The holiday season, no matter how you celebrate, sparkles with those special sights, sounds, and smells that appear only in December.
The bells the jingle happily.
The lights that twinkle brightly.
The pine scent of the tree that tickles our noses.
But nothing says Christmas more than the food, as far as I am concerned.
Eggnog, candy canes, roast turkey, they all say holidays to me.
A staff meeting at work ended with a conversation that drifted to food, as it often did.
What can I say? We were educators by day and foodies by night.
The topic of conversation that particular day drifted to what food screams Christmas to us.
Several of my former coworkers said fried oysters.
Our dean picked out pumpkin pie.
She loves it, her husband and son not so much. She indulges her pumpkin passion over holidays. No matter who bakes, she doesn’t have to worry about eating the whole pie all by herself!
The admissions coordinator didn’t hesitate: Christmas wouldn’t be Christmas without rainbow cookies.
Now this might not be the most traditional cookie of the Christmas cookie tradition, but for her, how those rainbow cookies smell as they bake whisk her right back to Christmases of childhood past.
I can’t remember what I said, probably it was probably my GaGa’s grapenut custard pudding. It was one of the few recipes from my grandmother that my mother still made as I was growing up.
The truth is our Christmas dinner was pretty standard – roast turkey, mashed potatoes, turnips and carrots (which I’d be hard pressed to eat today if I was starving), cranberry sauce, and pumpkin pie (usually Mrs. Smith’s).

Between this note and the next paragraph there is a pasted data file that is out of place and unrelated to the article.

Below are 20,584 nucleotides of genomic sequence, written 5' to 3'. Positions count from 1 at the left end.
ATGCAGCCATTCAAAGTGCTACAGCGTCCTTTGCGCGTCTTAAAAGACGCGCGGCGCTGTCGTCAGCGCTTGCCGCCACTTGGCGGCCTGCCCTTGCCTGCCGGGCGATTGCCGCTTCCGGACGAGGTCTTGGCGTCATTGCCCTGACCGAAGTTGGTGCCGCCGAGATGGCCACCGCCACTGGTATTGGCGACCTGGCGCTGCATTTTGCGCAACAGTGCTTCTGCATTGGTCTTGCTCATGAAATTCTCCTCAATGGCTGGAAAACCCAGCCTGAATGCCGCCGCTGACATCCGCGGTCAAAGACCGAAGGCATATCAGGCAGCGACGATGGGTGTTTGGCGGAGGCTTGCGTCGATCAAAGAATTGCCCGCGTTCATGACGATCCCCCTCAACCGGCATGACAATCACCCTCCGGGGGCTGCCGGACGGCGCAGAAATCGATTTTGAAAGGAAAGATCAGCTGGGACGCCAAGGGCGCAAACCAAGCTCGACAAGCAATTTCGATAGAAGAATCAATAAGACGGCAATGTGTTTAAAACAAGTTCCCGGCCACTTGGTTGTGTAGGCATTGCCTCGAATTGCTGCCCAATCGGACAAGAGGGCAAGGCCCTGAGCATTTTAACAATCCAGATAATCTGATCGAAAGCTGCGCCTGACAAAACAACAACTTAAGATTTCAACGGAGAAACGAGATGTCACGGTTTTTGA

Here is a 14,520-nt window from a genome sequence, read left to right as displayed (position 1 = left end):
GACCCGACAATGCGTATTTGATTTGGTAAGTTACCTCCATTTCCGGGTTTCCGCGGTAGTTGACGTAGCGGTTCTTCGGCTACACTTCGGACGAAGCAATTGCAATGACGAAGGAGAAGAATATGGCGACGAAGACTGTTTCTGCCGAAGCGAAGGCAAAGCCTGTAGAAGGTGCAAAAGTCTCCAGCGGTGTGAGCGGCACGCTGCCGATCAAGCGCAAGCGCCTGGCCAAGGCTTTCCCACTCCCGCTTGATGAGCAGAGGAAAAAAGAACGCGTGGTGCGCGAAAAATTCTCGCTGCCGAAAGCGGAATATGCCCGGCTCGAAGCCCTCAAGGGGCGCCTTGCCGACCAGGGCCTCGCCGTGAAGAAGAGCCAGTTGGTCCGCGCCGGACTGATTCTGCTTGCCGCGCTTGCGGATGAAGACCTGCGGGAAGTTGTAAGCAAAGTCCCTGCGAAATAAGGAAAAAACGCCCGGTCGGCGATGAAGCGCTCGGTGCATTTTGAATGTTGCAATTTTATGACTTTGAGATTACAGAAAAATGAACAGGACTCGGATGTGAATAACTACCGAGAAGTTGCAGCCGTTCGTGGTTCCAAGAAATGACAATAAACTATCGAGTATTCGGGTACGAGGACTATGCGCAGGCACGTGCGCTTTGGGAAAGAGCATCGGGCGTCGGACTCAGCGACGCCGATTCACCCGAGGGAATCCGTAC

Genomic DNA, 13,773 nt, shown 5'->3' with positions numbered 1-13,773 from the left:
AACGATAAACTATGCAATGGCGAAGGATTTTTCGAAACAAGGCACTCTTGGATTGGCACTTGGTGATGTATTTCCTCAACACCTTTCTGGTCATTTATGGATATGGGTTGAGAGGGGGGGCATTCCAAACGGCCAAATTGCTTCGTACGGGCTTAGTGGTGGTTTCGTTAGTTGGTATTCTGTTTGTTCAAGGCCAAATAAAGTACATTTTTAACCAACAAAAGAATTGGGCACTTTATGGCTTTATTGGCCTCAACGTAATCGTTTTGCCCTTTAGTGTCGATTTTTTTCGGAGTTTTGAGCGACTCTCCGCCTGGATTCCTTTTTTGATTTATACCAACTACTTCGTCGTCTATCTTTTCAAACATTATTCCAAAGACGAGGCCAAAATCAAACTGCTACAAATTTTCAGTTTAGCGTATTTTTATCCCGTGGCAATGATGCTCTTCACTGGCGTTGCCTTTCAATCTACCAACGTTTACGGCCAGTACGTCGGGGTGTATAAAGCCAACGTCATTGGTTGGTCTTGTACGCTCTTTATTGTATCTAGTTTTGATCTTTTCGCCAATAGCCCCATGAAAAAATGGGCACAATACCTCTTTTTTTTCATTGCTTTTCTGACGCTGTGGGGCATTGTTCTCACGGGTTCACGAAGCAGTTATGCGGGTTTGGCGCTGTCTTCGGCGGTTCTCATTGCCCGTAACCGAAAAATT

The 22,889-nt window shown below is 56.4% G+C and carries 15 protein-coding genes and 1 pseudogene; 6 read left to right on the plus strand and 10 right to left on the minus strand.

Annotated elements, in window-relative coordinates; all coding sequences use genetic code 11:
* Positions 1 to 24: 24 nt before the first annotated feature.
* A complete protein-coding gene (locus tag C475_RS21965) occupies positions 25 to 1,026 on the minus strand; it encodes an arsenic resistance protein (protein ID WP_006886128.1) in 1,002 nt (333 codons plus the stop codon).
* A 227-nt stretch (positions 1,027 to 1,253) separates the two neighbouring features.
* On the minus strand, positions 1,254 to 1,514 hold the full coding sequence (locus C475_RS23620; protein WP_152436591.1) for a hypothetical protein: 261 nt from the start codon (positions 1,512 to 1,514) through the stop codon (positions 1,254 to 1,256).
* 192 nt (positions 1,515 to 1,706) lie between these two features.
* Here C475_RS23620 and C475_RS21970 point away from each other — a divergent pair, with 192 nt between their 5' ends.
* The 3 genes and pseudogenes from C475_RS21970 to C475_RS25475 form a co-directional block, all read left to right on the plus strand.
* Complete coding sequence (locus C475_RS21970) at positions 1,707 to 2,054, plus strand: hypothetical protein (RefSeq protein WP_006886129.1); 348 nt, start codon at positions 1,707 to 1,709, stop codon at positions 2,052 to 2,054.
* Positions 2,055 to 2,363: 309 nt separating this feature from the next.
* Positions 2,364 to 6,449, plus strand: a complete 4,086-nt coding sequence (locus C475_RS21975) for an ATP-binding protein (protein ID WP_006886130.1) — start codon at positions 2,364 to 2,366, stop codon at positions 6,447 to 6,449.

The food was nothing out of the ordinary, but our Christmas dinners were always special. Mom and Dad made sure the conversation flowed and we often celebrated with Grandpa or with Dad’s aunt and his cousin and her family.
Remembering those dinners make my smile decades later not for the food but for the joy and love shared around the table.
It wasn’t until Bob and I started hosting Christmas dinner that I started to pick out those special recipes for the holidays.
I’d page through cookbooks and magazines to find THE perfect side dishes and desserts.
And I found out that I am a fickle foodie.
I’d have a recipe that made several appearances on our Christmas menu, only to be replaced a few years later by a new favorite.
For years, that perfect Christmas recipe was broccoli in orange thyme sauce (from The Pickety Place Cookbook). An orange-cream cheese sauce seasoned with thyme topped steamed broccoli and it was all I could do to not eat the whole dish before the guests arrived.
Cranberry sauce was a requirement – and not that jellied kind either. Once I figured out how easy it is to make my own cranberry sauce, I was off and experimenting. Cranberries cooked with apricots and ginger (from a recipe from the now-defunct “Good Food” magazine) accompanied our turkey for many years.
When I couldn’t find Ocean Spray’s cranberry orange recipe any longer, I started making my own from the recipe the cranberry growers included on their packages of fresh cranberries. This recipe is so easy—throw fresh cranberries, sugar, and an orange into the food processor and push the on button — that it remains my go-to cranberry sauce recipe.
Honey mustard mashed sweet potatoes (a “Cooking Light” recipe) topped my list of go-to recipes for a few years. Now it’s cheesy baked asparagus.
As I write that, I wonder how much longer asparagus will be my signature dish, and what will eventually replace it.
I am after all, a fickle foodie.
What is your favorite holiday comfort food? Share what has your tummy saying yummy in the comments below. I’ll share the results of this mini-food poll after the holidays.
Thank you for spending time with me on the sunny side of life.